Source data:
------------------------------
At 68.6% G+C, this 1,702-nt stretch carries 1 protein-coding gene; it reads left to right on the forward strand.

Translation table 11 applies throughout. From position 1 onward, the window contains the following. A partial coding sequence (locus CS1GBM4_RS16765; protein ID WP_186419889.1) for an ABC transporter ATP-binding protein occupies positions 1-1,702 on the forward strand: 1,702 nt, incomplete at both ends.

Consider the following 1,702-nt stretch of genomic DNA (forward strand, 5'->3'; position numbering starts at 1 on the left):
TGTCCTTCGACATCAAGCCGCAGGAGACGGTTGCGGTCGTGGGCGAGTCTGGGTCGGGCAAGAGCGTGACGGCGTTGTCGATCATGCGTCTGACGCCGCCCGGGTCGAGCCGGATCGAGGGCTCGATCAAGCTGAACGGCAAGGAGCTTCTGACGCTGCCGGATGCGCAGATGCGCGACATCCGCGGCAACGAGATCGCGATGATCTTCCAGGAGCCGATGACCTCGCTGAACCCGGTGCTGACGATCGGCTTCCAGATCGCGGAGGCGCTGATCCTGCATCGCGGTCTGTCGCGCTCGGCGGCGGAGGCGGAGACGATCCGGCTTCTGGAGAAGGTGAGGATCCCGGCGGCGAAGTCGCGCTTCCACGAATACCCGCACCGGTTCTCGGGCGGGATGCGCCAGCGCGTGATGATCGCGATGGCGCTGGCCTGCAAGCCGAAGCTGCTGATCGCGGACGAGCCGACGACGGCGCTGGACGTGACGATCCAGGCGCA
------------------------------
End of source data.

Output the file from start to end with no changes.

At 68.6% G+C, this 1,702-nt stretch carries 1 protein-coding gene; it reads left to right on the forward strand.

Translation table 11 applies throughout. From position 1 onward, the window contains the following. A partial coding sequence (locus CS1GBM4_RS16765; protein ID WP_186419889.1) for an ABC transporter ATP-binding protein occupies positions 1-1,702 on the forward strand: 1,702 nt, incomplete at both ends.

Consider the following 1,702-nt stretch of genomic DNA (forward strand, 5'->3'; position numbering starts at 1 on the left):
TGTCCTTCGACATCAAGCCGCAGGAGACGGTTGCGGTCGTGGGCGAGTCTGGGTCGGGCAAGAGCGTGACGGCGTTGTCGATCATGCGTCTGACGCCGCCCGGGTCGAGCCGGATCGAGGGCTCGATCAAGCTGAACGGCAAGGAGCTTCTGACGCTGCCGGATGCGCAGATGCGCGACATCCGCGGCAACGAGATCGCGATGATCTTCCAGGAGCCGATGACCTCGCTGAACCCGGTGCTGACGATCGGCTTCCAGATCGCGGAGGCGCTGATCCTGCATCGCGGTCTGTCGCGCTCGGCGGCGGAGGCGGAGACGATCCGGCTTCTGGAGAAGGTGAGGATCCCGGCGGCGAAGTCGCGCTTCCACGAATACCCGCACCGGTTCTCGGGCGGGATGCGCCAGCGCGTGATGATCGCGATGGCGCTGGCCTGCAAGCCGAAGCTGCTGATCGCGGACGAGCCGACGACGGCGCTGGACGTGACGATCCAGGCGCA